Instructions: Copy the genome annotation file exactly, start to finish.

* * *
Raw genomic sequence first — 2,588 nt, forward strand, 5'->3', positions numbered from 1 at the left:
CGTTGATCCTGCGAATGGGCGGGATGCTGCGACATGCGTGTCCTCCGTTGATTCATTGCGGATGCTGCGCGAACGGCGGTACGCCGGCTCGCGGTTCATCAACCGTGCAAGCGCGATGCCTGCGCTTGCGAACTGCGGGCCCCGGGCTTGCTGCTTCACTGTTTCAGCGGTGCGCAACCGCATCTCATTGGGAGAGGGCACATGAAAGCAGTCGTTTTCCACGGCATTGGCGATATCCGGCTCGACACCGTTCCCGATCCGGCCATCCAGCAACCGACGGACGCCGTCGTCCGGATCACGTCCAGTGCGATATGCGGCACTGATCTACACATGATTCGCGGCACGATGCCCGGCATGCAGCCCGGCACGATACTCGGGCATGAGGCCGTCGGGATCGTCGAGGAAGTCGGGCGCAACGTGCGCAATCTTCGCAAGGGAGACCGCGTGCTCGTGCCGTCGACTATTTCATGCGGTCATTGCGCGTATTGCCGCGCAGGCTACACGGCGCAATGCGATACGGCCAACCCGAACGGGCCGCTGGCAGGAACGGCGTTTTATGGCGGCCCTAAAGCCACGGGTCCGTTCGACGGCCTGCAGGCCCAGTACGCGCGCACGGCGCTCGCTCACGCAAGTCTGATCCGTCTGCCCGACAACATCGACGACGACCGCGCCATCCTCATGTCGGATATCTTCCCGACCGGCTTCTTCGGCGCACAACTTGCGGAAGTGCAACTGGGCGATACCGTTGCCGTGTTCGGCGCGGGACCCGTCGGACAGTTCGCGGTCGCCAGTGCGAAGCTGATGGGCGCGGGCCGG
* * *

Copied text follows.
Raw genomic sequence first — 2,588 nt, forward strand, 5'->3', positions numbered from 1 at the left:
CGTTGATCCTGCGAATGGGCGGGATGCTGCGACATGCGTGTCCTCCGTTGATTCATTGCGGATGCTGCGCGAACGGCGGTACGCCGGCTCGCGGTTCATCAACCGTGCAAGCGCGATGCCTGCGCTTGCGAACTGCGGGCCCCGGGCTTGCTGCTTCACTGTTTCAGCGGTGCGCAACCGCATCTCATTGGGAGAGGGCACATGAAAGCAGTCGTTTTCCACGGCATTGGCGATATCCGGCTCGACACCGTTCCCGATCCGGCCATCCAGCAACCGACGGACGCCGTCGTCCGGATCACGTCCAGTGCGATATGCGGCACTGATCTACACATGATTCGCGGCACGATGCCCGGCATGCAGCCCGGCACGATACTCGGGCATGAGGCCGTCGGGATCGTCGAGGAAGTCGGGCGCAACGTGCGCAATCTTCGCAAGGGAGACCGCGTGCTCGTGCCGTCGACTATTTCATGCGGTCATTGCGCGTATTGCCGCGCAGGCTACACGGCGCAATGCGATACGGCCAACCCGAACGGGCCGCTGGCAGGAACGGCGTTTTATGGCGGCCCTAAAGCCACGGGTCCGTTCGACGGCCTGCAGGCCCAGTACGCGCGCACGGCGCTCGCTCACGCAAGTCTGATCCGTCTGCCCGACAACATCGACGACGACCGCGCCATCCTCATGTCGGATATCTTCCCGACCGGCTTCTTCGGCGCACAACTTGCGGAAGTGCAACTGGGCGATACCGTTGCCGTGTTCGGCGCGGGACCCGTCGGACAGTTCGCGGTCGCCAGTGCGAAGCTGATGGGCGCGGGCCGG